Working Across Agency Boundaries: A Micro-Institutionalist Perspective on Public Service Innovation

PATMORE, Beth (2019). Working Across Agency Boundaries: A Micro-Institutionalist Perspective on Public Service Innovation. Doctoral, Sheffield Hallam University.

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his study explores the nature of institutional work performed by frontline public service workers and middle managers as they deliver an innovative service pilot in the North of England through an inter-organisational collaborative team (i.e. the pilot team). It is founded upon a qualitative case study of the pilot team, which adopted interviews, participant observation and shadowing of actors' every day social interactions over a five-month period to capture social action in situ and in vivo. Such an approach is rare within both the institutional theory and public service innovation literatures. I find that actors engage in two types of institutional work – discursive boundary work and discursive practice work. During two ‘turf wars’ actors undertake discursive boundary work to legitimatise or delegitimise who has jurisdiction to engage in specific activities or practices in the field. Here, pilot team members and outsiders used discursive frames and framing tactics to expand or contract boundaries or jurisdictions to pursue innovation interests or maintain the status quo. Central to discursive practice work is the telling of emotional stories of clients and the use of pathos based rhetorical strategies to mobilise participation in their innovative practice and block negative emotions that could lead to resistance to the practice. In addition, team members act as practice custodians by using emotions to repair any explicit and implicit practice breakdowns to maintain credibility and participation in the innovative practice over time. Overall these findings contribute to developing the literature on institutional theory, institutional work and public service innovation in different ways. Firstly, it demonstrates the situated nature of institutional work which elucidates the multi-dimensional and overlapping nature of micro-level institutional processes. Therefore, institutional work appears to be much more complex and nuanced than what is often presented in the literature. While the extant literature privileges the role of institutional elites, this study demonstrates how those who lack access to the same position, resources and power, can nevertheless make things happen in a highly institutionalised environment. By developing a heuristic that explicates the antecedents and dynamics of low-power agency, I discuss how field conditions, field position and social conditions enabled some actors to be more successful with their discursive institutional work than others. Significantly, the findings provide a rare insight into a key feature of institutional work – intentionality and effort. In some instances, institutional work is highly intentioned and is “hard” work, whilst at other times, the work has intention but requires less creativity or effort to achieve intended outcomes. This helps us understand the lived experience of actors, an area that has received scant empirical attention. Next, this study contributes to our understanding of public service innovation, as little is known regarding how low-power actors deliver such activity. Using a new typology of resources, field position and status, I show how actors mix different resources (rational, normative and experiential resources) in their institutional work and the important role field position plays in accessing these resources, and achieving intended institutional outcomes (maintenance vs. innovation). In addition, the creation of a relational space (e.g. pilot team meetings) was crucial to maintaining momentum of the innovation as actors developed social bonds, commitment to the practice, and worked to repair practice breakdowns.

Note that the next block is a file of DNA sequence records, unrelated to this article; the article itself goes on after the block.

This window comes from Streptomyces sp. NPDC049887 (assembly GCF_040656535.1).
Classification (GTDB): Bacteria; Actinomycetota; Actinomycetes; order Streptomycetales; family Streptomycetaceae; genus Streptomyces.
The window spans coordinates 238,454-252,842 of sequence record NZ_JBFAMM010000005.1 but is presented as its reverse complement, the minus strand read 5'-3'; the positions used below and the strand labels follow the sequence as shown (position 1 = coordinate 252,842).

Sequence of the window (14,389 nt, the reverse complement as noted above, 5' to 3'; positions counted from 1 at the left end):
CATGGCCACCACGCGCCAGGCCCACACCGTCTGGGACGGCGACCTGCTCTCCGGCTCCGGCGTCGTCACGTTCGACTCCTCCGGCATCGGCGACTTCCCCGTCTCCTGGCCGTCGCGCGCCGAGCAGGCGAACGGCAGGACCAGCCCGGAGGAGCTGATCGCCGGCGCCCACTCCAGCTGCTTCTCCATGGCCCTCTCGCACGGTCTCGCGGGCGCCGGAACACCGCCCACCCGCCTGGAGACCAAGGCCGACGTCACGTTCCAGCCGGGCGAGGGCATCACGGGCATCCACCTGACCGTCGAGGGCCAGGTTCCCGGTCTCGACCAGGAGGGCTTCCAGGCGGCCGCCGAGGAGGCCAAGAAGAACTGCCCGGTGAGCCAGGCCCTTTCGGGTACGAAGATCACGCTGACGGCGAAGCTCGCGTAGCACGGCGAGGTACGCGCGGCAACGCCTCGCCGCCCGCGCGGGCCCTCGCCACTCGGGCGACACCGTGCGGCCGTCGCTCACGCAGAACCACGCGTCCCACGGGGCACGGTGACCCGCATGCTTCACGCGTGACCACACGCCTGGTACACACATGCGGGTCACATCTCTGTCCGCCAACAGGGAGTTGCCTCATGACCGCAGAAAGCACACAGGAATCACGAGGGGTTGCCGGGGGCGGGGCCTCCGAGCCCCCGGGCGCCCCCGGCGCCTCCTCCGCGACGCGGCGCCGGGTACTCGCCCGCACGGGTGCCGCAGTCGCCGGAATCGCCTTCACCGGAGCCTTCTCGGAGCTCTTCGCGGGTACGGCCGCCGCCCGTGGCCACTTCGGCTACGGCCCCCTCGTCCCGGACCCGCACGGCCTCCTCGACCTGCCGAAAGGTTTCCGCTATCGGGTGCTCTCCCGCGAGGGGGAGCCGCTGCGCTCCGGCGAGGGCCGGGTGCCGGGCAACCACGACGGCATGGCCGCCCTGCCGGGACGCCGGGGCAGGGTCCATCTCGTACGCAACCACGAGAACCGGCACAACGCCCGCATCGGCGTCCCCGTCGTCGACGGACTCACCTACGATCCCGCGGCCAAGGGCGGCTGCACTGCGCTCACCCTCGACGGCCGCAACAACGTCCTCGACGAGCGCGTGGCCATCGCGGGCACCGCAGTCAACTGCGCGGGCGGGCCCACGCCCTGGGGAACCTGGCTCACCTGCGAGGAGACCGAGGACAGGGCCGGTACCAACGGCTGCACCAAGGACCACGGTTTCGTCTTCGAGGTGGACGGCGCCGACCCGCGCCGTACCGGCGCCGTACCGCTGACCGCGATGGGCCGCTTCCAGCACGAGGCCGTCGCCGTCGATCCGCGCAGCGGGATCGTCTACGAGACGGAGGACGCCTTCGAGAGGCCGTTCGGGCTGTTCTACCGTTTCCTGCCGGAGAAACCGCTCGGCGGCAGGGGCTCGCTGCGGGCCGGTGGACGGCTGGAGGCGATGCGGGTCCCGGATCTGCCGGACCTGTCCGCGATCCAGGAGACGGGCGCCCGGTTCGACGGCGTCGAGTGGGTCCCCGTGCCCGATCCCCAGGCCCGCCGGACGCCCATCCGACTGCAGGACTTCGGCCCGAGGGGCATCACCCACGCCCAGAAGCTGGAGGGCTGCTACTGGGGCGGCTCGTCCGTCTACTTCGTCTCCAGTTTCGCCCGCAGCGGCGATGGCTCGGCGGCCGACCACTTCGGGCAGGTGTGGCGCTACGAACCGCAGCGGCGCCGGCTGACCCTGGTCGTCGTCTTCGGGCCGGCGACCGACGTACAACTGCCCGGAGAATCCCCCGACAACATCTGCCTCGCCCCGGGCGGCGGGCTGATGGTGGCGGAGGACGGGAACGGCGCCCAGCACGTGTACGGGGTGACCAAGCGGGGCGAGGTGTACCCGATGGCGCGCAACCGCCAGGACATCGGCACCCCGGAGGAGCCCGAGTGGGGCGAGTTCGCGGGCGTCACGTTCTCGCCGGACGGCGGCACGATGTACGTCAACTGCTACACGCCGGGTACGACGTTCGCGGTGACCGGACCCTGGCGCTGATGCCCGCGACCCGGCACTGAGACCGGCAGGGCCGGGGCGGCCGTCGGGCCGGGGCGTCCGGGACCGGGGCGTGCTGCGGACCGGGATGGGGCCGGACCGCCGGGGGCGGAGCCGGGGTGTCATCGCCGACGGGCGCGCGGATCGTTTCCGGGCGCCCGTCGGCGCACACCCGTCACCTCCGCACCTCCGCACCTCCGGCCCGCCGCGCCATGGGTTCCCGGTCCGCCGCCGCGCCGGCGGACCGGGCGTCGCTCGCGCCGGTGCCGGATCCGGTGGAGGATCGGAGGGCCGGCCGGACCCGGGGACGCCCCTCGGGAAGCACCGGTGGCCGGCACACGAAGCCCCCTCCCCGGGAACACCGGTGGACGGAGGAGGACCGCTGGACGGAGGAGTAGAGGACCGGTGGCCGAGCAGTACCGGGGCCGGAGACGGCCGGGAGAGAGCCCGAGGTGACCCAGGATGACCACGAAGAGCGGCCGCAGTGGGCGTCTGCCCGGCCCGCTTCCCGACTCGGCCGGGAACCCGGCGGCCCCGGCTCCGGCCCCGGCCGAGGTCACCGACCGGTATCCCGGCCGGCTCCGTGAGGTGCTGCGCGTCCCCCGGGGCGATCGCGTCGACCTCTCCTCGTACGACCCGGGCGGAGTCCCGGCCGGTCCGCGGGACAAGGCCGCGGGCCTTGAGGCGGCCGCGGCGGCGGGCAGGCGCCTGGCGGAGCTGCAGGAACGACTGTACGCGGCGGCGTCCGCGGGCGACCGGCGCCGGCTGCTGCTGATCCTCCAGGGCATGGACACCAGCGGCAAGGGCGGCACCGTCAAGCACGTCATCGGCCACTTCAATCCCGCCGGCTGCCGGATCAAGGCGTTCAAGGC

Item Type: Thesis (Doctoral)
Thesis advisor - Coule, Tracey
Additional Information: Director of studies: Tracey M. Coule
Research Institute, Centre or Group - Does NOT include content added after October 2018: Sheffield Hallam Doctoral Theses
Identification Number:
Depositing User: Colin Knott
Date Deposited: 24 Dec 2019 12:04
Last Modified: 26 Apr 2021 13:40

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